Table 1
Pseudo first order

Pseudo second order

Q (mg/g)

KF (1/min)

R2

Q (mg/g)

KS (g/mg.min)

R2

260.68

0.034

0.994

364.96

0.0001

0.999

The relation between primary concentration and % removal of Zn(II) ions using nanosized MnFe2O4 is displayed in Fig. 10A. Also, the relation between primary concentration and the quantity of adsorbed Zn(II) ions with nanosized MnFe2O4 is displayed in Fig. 10B. The results confirmed that the % removal of Zn(II) ions decreased while the quantity of adsorbed Zn(II) ions improved via increasing primary concentration. The adsorption isotherm is an appreciated relation that explains the behavior of adsorption equilibrium between a solidphase and adsorbate at a constant pH and temperature. The Langmuir (singlelayer adsorption) (Fig. 11A) and Freundlich (multilayer adsorption) (Fig. 11B) isotherms were estimated in this work as denoted in Eqs. (4) and (5), respectively [36–45].
lnQe = lnKF + (1/n) lnCe (4)
Ce/Qe = (1/KLQm) + (Ce/Qm) (5)
where, Qm (mg/g) is the maximum Langmuir adsorption capacity while KL (L/mg) is the Langmuir constant. Further, KF (mg/g)(L/mg)1/n is the Freundlich constant whereas 1/n is the heterogeneity factor. Furthermore, the Qm of Freundlich isotherm was estimated via Eq. (6).
Qm = KF (Co) 1/n (6)
The data of Langmuir and Freundlich kinetics models are displayed in Table 2.
Table 2
Langmuir

Freundlich

Q (mg/g)

KL (L/mg)

R2

Q (mg/g)

KF (mg/g)(L/mg)1/n

R2

330.03

0.423

0.999

323.92

226.19

0.971

Owing to the elevated correlation coefficient of Langmuir isotherm (RL2), the adsorption happens for MnFe2O4 and the maximum adsorption capacity equals 330.03 mg/g.
The relation between adsorption temperature and % removal of Zn(II) ions using nanosized MnFe2O4 is displayed in Fig. 12A. Also, the relation between adsorption temperature and the quantity of adsorbed Zn(II) ions with nanosized MnFe2O4 is displayed in Fig. 12B. The results confirmed that the % removal of Zn(II) ions and the quantity of adsorbed Zn(II) ions decreased via increasing temperature. The thermodynamics findings were carried out to examine the spontaneous and feasibility of the adsorption as denoted in Eqs. (7) and (8), respectively [36–45].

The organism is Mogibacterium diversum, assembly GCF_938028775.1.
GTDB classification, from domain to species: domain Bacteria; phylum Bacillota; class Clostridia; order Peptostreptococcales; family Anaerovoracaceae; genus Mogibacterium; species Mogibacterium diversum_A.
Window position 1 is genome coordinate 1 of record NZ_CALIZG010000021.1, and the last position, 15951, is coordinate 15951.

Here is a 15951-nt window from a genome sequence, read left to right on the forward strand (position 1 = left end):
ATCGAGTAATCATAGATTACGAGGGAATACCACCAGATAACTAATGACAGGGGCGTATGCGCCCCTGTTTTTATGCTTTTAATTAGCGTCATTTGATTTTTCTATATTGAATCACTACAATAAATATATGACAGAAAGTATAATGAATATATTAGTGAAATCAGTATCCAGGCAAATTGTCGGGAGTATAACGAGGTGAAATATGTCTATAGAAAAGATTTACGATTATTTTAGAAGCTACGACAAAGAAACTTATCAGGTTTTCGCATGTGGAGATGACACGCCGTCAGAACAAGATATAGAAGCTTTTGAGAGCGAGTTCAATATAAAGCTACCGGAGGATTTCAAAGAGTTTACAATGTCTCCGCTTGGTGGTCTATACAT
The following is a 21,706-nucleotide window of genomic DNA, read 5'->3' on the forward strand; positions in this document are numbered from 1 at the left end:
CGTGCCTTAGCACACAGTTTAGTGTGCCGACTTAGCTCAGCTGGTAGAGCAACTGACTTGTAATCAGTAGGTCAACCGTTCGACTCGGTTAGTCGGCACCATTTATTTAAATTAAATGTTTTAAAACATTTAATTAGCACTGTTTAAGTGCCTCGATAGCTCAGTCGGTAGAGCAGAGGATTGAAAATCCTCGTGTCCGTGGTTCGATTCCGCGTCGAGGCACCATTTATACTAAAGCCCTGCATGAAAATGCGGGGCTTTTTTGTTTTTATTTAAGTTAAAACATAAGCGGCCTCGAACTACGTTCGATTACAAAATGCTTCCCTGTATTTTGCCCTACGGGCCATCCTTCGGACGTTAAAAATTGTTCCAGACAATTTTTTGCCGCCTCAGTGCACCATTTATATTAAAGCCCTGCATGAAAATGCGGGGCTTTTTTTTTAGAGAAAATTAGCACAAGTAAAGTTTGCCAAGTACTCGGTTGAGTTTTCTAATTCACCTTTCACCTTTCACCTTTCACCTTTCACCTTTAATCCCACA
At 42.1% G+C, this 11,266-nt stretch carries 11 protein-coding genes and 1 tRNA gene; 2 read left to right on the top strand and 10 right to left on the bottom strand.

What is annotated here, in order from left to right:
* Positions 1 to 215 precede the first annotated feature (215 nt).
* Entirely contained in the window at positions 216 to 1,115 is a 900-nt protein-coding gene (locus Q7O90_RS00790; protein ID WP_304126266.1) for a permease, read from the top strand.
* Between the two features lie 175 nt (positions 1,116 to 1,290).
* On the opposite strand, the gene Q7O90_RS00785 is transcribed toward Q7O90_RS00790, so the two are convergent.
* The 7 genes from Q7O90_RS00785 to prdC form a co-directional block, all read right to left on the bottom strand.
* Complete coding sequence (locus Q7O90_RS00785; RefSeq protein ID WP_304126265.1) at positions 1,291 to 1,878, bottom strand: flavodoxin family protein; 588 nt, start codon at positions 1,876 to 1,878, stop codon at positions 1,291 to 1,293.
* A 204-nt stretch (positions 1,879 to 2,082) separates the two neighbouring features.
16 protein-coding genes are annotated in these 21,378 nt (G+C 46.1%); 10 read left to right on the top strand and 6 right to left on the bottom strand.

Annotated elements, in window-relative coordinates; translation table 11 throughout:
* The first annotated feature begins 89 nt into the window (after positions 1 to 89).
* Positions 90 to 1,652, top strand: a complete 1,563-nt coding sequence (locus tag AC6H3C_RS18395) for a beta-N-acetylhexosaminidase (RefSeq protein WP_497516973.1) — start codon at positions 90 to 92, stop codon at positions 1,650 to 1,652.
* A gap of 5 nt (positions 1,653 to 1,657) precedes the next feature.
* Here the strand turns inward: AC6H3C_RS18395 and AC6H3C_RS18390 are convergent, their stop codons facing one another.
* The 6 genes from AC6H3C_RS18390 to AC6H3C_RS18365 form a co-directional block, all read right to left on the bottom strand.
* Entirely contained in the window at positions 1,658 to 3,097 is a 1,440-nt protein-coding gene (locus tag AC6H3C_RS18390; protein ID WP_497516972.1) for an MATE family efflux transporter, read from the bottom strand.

lnKd = (∆So/R)  (∆Ho/RT) (7)
∆Go= ∆Ho  T∆So (8)
where, R (KJ/mol K) is the gas constant while T (Kelvin) is the temperature. Also, ΔGo is the Gibbs free energy change while ∆Ho is the enthalpy change. Further, ∆So is the entropy change. Distribution coefficient (Kd, L/g) can be estimated via Eq. (9)
Kd = [% R/ (100% R)] V/m (9)
Figure 12C represents the plot of ln Kd vs. 1/T. The data of thermodynamic parameters are listed in Table 3.
Table 3
∆Go (KJ/mol)

∆So (KJ/molK)

∆Ho (KJ/mol)

Temperature (Kelvin)

298

308

318

328

27.90

28.29

28.68

29.07

0.039

16.344

The negativity of enthalpy elucidates the exothermic nature of adsorption of Zn(II) ions while the negativity of Gibbs free energy displays the spontaneous and feasibility adsorption. The Gibbs free energy values reduce by growing the temperature from 298 K to 328 K, which show the beneficial adsorption of Zn(II) ions using MnFe2O4 at room temperature, as compared with elevated temperatures. The physical adsorption was the prevailing as the ΔHo value is less than 40 kJ/mol.
Lastly, as seen in Table 4, via comparing the maximum uptake capacity of nanosized MnFe2O4 with other adsorbents, it can be decided that the current adsorbent is the most operative adsorbent utilized for the removal of Zn(II) ions from aqueous media [31, 32, 46–48].
Table 4
comparison between adsorption capacity of MnFe2O4 and other adsorbents
Adsorbent

Adsorption capacity (mg g− 1)

Ref

Clinoptilolite

8.70

[46]

Magnetite

107.70

[31]

Fe3O4@SiO2

169.50

[32]

MnO2

54.50

[33]

Hydroxyapatite

37.50

[47]

MnFe2O4

330.03

This study